As a lot of you may know, or have seen in my past posts, I am a fan of Amazon Web Services. Yeah, they are a bit more expensive than others, but the amount of features they offer and the size of their network is unparalleled. (Man, I really wished they paid me for talking the up. If you’re listening Amazon, it’s me TriForceCode.)
When you spin up services with Amazon, one thing you need to realize, is that while you may pay for the service, you don’t own it. Meaning, the virtual servers and applications you pay for are yours to do what you will (legally) but the physical machines these services run on, belong to Amazon.
Okay.. cool.. so? As every admin will tell you, locking down your network is important, you want to protect your preciouseses, so you implement your Firewalls, IDSs, Anti-virus and the lot, in compliance with whatever laws or regulations you are bound to. But, only Penetration Testing will tell you that your protection mechanisms are working.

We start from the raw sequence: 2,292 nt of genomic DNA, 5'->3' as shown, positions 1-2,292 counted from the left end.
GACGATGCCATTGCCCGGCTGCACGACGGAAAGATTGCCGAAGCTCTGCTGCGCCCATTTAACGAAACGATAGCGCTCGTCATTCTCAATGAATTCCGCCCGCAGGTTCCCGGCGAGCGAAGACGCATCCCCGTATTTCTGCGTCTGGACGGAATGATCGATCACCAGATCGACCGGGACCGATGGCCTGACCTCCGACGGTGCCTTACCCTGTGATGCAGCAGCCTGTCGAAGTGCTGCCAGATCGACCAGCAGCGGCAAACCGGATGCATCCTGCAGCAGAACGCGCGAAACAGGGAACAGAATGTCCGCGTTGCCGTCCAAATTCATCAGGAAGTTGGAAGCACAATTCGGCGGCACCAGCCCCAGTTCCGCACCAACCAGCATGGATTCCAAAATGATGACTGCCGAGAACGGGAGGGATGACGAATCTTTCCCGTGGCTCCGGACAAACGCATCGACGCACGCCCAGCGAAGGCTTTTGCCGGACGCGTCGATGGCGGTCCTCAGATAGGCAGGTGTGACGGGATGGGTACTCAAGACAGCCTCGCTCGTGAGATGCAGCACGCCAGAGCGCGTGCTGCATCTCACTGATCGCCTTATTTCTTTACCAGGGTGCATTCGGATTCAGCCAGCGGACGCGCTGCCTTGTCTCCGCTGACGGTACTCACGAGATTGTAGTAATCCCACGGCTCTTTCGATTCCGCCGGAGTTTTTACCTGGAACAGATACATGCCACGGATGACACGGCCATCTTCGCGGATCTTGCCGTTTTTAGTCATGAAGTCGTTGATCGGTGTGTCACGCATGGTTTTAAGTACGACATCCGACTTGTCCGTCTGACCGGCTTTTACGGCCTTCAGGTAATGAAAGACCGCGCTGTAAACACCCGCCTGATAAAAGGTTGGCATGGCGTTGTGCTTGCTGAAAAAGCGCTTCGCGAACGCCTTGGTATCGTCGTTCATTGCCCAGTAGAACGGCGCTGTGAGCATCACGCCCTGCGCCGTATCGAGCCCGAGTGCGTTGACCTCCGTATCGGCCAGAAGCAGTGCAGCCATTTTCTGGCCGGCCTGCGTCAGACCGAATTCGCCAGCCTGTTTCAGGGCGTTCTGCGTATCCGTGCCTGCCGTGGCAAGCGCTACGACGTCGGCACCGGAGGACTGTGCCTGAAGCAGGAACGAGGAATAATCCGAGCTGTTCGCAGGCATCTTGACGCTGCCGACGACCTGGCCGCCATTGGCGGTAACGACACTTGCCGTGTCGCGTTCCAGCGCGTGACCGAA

Here is where we run into a snag. You are NOT allowed to perform penetrations testing on AWS without express permission, I mean, not even a freaking basic Nmap scan, without running into some butthurt from Amazon.
Good news, here is where you get said Permission: AWS Penetration Testing
After receiving the go ahead here are the services you are allowed to PenTest (assuming you are paying for and running them).
- API Gateway
- DNS Zone Walking
Sadly, it doesn’t include all the services AWS has to offer, but these are some primary ways a hacker would be able to get into your network.
One thing I would have like to have seen on this list are Amazon’s Storage Services like S3, EBS, EFS. If I am managing a Hybrid Cloud and I use one these, and someone is able to comprise it, because I wasn’t able to test it, I sure hope Amazon would be fitting the bill for all of my lost goodies.
This is why I don’t like to put all of my eggs in one basket. I am a fan of AWS, and for certain, Cloud Services are the future but being able to rely on third-party services like Acronis for Disaster Recovery just gives the inner Storage Admin in me all the warmth and feels.